CEOs are abandoning Trump's manufacturing council over his response to Charlottesville

Cornelia Mascio
Agosto 19, 2017

"In the end, I have concluded that Johnson & Johnson has a responsibility to remain engaged, not as a way to support any specific political agenda, but as a way to represent the values of Our Credo as crucial public policy is discussed and developed", Johnson & Johnson CEO Alex Gorsky said in a statement.

The president says on Twitter, "For every CEO that drops out of the Manufacturing Council, I have many to take their place".

William Galston, a senior fellow at the Brookings Institution, said he couldn't "think of a parallel example" of any president responding as viciously as Trump to a CEO departing an advisory council.

Merck CEO Ken Frazier quit President Trump's manufacturing business council on Monday, citing disatisfaction with Trump's lackluster response to violence that erupted after a neo-Nazi rally in Charlottesville over the weekend.

The gathering of hundreds of white nationalists took a deadly turn on Saturday when a vehicle plowed into a group of counter-protesters and killed at least one person. In a pair of tweets, Mr Trump accused Merck of raising "ripoff" drug prices and exporting jobs.

Trump insisted Tuesday that he would have no trouble replacing the departed members of the advisory council and dismissed them as "grandstanders".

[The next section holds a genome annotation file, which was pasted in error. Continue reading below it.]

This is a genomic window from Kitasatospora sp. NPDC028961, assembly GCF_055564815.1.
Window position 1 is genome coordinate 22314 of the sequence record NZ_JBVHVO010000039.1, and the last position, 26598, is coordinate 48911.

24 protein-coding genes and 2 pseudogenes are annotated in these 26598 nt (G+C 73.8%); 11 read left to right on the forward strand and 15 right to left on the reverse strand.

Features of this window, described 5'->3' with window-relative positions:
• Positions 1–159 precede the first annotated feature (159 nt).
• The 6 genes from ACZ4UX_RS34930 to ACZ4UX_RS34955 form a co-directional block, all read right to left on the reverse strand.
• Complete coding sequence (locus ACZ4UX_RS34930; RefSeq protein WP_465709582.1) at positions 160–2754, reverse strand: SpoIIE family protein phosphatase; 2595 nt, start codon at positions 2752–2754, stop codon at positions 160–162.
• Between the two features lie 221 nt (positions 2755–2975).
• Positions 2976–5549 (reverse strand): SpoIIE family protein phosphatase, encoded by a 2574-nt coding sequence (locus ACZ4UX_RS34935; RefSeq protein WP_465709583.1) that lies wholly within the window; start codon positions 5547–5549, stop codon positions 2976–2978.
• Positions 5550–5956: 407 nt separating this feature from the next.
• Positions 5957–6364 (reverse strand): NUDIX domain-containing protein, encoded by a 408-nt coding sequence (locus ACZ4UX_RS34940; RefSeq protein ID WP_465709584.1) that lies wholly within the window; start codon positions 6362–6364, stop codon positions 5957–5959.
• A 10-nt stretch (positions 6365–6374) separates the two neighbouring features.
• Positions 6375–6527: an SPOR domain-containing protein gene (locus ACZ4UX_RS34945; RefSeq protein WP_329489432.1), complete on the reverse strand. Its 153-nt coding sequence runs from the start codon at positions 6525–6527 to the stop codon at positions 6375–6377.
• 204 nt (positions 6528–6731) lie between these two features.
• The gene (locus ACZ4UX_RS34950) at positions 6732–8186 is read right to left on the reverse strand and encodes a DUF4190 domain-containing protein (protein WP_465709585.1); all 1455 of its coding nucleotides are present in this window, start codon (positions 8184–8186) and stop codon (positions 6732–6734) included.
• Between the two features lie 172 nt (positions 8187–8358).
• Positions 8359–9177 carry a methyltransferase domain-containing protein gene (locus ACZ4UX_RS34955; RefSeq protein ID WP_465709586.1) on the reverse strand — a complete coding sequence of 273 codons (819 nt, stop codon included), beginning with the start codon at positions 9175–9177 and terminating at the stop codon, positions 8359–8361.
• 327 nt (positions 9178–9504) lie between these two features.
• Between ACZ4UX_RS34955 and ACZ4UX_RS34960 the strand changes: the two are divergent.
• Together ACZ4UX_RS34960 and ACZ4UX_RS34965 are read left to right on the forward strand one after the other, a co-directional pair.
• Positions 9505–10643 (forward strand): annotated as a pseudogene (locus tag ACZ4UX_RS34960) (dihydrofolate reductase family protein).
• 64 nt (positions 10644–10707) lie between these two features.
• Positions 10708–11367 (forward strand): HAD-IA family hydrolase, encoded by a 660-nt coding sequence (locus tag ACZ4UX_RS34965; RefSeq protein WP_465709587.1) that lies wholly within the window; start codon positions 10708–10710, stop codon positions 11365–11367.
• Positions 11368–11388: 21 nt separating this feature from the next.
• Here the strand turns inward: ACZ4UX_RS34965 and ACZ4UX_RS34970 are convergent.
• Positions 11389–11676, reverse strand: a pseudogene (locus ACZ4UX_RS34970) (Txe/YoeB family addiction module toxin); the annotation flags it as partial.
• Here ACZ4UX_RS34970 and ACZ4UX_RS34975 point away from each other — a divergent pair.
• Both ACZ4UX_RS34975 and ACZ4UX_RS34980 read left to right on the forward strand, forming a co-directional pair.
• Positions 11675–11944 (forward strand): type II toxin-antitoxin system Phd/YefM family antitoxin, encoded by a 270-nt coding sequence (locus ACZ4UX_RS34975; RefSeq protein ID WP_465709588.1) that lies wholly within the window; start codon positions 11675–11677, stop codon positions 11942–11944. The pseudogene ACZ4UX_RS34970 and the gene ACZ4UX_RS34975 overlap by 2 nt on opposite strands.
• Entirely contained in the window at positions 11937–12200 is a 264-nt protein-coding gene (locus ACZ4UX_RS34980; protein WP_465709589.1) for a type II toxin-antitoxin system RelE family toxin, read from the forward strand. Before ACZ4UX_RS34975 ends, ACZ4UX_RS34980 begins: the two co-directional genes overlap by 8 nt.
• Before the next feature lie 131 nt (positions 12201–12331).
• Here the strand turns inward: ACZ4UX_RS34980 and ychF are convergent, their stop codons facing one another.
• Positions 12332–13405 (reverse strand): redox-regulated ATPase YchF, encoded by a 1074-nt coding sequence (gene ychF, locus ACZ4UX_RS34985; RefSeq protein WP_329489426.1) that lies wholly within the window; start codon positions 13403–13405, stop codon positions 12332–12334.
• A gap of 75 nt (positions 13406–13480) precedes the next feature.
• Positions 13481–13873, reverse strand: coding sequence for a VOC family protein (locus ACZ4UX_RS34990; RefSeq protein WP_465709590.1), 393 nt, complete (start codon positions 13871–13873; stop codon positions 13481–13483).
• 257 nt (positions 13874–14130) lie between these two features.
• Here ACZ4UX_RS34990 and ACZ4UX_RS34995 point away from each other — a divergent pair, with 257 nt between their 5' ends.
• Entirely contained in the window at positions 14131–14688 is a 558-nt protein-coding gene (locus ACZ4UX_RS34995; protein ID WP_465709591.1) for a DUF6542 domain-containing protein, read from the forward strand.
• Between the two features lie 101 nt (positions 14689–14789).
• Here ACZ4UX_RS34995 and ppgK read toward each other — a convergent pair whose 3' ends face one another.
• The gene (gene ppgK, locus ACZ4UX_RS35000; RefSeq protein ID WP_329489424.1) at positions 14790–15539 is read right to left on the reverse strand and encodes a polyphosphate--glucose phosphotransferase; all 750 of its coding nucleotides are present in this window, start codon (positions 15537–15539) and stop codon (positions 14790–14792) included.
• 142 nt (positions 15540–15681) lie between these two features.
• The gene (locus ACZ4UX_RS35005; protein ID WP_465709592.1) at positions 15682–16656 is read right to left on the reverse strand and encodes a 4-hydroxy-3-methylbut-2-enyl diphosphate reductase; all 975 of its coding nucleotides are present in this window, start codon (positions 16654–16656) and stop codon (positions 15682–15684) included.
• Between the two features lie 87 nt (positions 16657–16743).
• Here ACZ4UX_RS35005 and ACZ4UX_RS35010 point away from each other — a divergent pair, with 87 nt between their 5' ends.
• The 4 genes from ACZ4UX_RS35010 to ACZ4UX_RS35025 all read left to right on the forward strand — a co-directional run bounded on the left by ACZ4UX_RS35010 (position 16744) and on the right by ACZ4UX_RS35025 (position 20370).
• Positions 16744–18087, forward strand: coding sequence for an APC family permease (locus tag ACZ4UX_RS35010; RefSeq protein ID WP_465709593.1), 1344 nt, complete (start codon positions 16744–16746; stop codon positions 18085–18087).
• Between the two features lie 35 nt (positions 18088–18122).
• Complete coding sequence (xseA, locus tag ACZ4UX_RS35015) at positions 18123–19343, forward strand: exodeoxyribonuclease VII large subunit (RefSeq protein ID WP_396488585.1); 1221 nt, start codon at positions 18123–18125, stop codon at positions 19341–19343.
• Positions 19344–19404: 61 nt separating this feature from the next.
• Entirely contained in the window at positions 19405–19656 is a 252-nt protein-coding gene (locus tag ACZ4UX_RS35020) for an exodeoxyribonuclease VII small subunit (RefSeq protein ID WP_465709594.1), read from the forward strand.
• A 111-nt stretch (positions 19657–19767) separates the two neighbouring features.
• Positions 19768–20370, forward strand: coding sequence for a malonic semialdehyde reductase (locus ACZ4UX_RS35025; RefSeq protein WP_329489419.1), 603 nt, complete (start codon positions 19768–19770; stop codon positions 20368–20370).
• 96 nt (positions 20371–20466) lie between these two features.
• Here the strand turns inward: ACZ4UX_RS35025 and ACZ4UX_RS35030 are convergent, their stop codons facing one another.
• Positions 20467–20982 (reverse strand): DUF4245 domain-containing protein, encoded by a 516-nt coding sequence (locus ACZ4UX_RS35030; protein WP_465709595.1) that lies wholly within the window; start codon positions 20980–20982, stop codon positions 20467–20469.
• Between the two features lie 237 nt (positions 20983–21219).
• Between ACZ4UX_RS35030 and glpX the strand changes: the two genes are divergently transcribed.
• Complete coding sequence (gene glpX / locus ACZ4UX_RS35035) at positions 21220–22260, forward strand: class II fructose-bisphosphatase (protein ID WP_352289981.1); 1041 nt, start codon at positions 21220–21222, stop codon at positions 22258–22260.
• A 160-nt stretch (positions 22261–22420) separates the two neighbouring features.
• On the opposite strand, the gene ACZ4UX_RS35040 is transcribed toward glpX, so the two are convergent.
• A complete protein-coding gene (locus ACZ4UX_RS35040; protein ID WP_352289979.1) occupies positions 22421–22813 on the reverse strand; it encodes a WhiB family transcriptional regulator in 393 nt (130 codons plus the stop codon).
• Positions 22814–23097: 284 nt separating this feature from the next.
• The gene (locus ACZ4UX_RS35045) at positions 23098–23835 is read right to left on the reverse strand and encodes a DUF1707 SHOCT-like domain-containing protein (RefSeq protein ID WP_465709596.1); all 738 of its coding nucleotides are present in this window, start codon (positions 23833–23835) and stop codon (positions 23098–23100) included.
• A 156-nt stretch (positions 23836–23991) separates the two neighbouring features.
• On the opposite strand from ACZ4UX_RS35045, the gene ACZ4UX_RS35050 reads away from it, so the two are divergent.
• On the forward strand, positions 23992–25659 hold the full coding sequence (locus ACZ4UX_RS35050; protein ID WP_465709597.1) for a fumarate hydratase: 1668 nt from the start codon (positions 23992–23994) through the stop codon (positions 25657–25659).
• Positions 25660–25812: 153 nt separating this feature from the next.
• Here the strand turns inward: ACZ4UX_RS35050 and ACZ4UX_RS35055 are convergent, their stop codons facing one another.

Democrats and Republicans criticized Trump for waiting too long to address the violence - his first major domestic crisis as president - and for failing when he did speak out to explicitly condemn white-supremacist marchers who ignited the melee.

With the barbs, Trump appeared to attack an industry executive who has tried to make drug pricing somewhat more transparent by revealing his company's overall drug price changes.

The other three CEOs - Merck & Co.'s Kenneth Frazier, Under Armour Inc.'s Kevin Plank and Intel Corp.'s Brian Krzanich had resigned on Monday.

His exit marks another rebuke to Trump from corporate America.

About 500 anti-racism protesters rallied outside the White House, while others gathered outside Trump Tower on Fifth Avenue.

At a news conference Tuesday in New York, Trump said "both sides" were to blame for the deadly violence.

FOX 7'S Rebecca Thomas and Mike Warren talked to "Travis County Democratic Party" chairman, Vincent Harding about how the African-American community felt about the president's handling of a very critical situation. "Following yesterday's remarks from the President, I can not remain on the Manufacturing Jobs Initiative".

Elon Musk, the CEO of Tesla, left the council earlier this year after Trump announced the US would withdraw from the Paris climate agreement. "In this time of tumult in our country, Americans deserve a leader that will bring us all together and denounce those who seek to tear us apart".

Like several other corporate leaders, Alex Gorsky, chairman and CEO of Johnson & Johnson, said that intolerance and racism have no place in US society but that he meant to stay on the manufacturing council.

"President Trump's remarks today repudiate his forced remarks yesterday about the KKK and neo-Nazis", they added, referring to the Ku Klux Klan, an organization that advocates white supremacy and anti-Semitism.

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